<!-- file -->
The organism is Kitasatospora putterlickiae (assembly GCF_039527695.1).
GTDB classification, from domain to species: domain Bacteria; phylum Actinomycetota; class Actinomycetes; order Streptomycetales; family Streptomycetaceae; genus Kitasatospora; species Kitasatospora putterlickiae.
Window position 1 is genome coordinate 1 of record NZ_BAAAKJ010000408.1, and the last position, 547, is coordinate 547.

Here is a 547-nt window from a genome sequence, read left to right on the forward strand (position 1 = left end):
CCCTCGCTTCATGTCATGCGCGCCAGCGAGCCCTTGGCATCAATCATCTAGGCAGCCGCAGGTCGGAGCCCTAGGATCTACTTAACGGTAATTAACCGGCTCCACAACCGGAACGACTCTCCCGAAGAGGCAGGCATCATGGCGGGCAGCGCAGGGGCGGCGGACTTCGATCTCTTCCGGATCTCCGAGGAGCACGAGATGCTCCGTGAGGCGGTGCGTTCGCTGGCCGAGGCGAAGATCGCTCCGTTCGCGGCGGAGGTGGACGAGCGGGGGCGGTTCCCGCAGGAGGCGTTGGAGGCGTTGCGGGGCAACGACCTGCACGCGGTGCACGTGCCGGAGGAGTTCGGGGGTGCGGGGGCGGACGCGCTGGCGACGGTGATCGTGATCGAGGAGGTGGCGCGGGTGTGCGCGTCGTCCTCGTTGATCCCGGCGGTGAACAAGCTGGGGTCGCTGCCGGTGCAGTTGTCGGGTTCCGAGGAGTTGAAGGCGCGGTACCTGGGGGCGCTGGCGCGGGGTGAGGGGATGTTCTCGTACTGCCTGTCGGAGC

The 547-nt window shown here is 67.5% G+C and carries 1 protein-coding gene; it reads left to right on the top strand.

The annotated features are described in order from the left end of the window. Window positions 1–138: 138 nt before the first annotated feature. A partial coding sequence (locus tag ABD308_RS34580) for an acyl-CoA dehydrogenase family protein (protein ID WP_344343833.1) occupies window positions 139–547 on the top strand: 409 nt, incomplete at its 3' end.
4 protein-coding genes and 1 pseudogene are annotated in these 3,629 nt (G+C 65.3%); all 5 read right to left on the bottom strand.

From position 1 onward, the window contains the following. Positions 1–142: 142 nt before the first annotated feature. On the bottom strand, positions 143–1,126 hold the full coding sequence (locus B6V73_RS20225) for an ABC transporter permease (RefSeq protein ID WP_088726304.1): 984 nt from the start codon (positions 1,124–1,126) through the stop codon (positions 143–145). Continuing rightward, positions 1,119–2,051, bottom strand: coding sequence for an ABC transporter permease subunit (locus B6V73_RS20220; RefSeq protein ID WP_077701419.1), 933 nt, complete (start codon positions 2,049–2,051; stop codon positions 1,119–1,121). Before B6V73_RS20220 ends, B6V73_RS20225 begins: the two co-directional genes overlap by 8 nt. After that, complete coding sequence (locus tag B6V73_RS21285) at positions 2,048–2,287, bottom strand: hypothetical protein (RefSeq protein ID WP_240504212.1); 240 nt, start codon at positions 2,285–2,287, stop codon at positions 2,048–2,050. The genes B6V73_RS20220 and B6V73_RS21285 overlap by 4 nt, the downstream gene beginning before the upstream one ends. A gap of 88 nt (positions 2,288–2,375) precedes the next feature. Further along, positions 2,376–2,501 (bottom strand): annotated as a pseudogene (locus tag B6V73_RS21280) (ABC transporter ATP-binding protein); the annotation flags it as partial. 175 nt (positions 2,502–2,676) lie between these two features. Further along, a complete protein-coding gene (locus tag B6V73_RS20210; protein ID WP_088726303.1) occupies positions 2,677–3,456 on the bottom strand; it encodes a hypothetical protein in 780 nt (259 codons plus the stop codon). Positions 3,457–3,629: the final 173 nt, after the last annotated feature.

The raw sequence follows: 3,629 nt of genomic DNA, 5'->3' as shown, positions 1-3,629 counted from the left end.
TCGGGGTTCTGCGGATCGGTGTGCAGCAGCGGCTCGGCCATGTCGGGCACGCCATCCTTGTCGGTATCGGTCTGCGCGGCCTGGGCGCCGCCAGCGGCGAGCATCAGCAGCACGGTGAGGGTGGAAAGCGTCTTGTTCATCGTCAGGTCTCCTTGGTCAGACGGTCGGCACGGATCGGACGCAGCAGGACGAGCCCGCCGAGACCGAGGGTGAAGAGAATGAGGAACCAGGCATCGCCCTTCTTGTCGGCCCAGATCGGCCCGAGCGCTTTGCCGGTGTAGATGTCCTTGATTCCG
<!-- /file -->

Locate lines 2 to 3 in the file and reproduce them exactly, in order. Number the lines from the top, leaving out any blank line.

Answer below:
GTDB classification, from domain to species: domain Bacteria; phylum Actinomycetota; class Actinomycetes; order Streptomycetales; family Streptomycetaceae; genus Kitasatospora; species Kitasatospora putterlickiae.
Window position 1 is genome coordinate 1 of record NZ_BAAAKJ010000408.1, and the last position, 547, is coordinate 547.